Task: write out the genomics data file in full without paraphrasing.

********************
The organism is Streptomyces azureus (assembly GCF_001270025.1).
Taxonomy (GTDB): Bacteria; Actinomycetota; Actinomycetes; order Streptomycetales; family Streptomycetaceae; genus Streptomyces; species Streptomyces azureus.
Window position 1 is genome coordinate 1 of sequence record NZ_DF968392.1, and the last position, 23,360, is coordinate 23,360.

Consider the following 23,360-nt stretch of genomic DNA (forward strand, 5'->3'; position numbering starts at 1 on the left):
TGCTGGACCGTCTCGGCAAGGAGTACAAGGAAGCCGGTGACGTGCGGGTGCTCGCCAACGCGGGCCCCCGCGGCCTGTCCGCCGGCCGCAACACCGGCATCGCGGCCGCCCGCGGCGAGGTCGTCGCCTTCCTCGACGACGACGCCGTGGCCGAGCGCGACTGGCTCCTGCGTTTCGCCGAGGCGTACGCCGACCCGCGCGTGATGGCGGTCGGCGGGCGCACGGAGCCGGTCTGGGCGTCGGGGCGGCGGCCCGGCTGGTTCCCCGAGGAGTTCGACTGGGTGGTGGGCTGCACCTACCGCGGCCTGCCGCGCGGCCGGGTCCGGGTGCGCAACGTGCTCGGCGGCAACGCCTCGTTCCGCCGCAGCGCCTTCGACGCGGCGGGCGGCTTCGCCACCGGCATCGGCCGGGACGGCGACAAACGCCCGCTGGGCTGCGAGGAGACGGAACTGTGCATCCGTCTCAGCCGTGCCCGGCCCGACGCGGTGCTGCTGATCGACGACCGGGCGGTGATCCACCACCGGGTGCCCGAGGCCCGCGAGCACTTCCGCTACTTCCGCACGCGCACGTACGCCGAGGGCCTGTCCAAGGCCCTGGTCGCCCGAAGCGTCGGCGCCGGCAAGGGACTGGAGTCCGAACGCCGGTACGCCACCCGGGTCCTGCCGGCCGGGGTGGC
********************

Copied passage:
The organism is Streptomyces azureus (assembly GCF_001270025.1).
Taxonomy (GTDB): Bacteria; Actinomycetota; Actinomycetes; order Streptomycetales; family Streptomycetaceae; genus Streptomyces; species Streptomyces azureus.
Window position 1 is genome coordinate 1 of sequence record NZ_DF968392.1, and the last position, 23,360, is coordinate 23,360.

Consider the following 23,360-nt stretch of genomic DNA (forward strand, 5'->3'; position numbering starts at 1 on the left):
TGCTGGACCGTCTCGGCAAGGAGTACAAGGAAGCCGGTGACGTGCGGGTGCTCGCCAACGCGGGCCCCCGCGGCCTGTCCGCCGGCCGCAACACCGGCATCGCGGCCGCCCGCGGCGAGGTCGTCGCCTTCCTCGACGACGACGCCGTGGCCGAGCGCGACTGGCTCCTGCGTTTCGCCGAGGCGTACGCCGACCCGCGCGTGATGGCGGTCGGCGGGCGCACGGAGCCGGTCTGGGCGTCGGGGCGGCGGCCCGGCTGGTTCCCCGAGGAGTTCGACTGGGTGGTGGGCTGCACCTACCGCGGCCTGCCGCGCGGCCGGGTCCGGGTGCGCAACGTGCTCGGCGGCAACGCCTCGTTCCGCCGCAGCGCCTTCGACGCGGCGGGCGGCTTCGCCACCGGCATCGGCCGGGACGGCGACAAACGCCCGCTGGGCTGCGAGGAGACGGAACTGTGCATCCGTCTCAGCCGTGCCCGGCCCGACGCGGTGCTGCTGATCGACGACCGGGCGGTGATCCACCACCGGGTGCCCGAGGCCCGCGAGCACTTCCGCTACTTCCGCACGCGCACGTACGCCGAGGGCCTGTCCAAGGCCCTGGTCGCCCGAAGCGTCGGCGCCGGCAAGGGACTGGAGTCCGAACGCCGGTACGCCACCCGGGTCCTGCCGGCCGGGGTGGC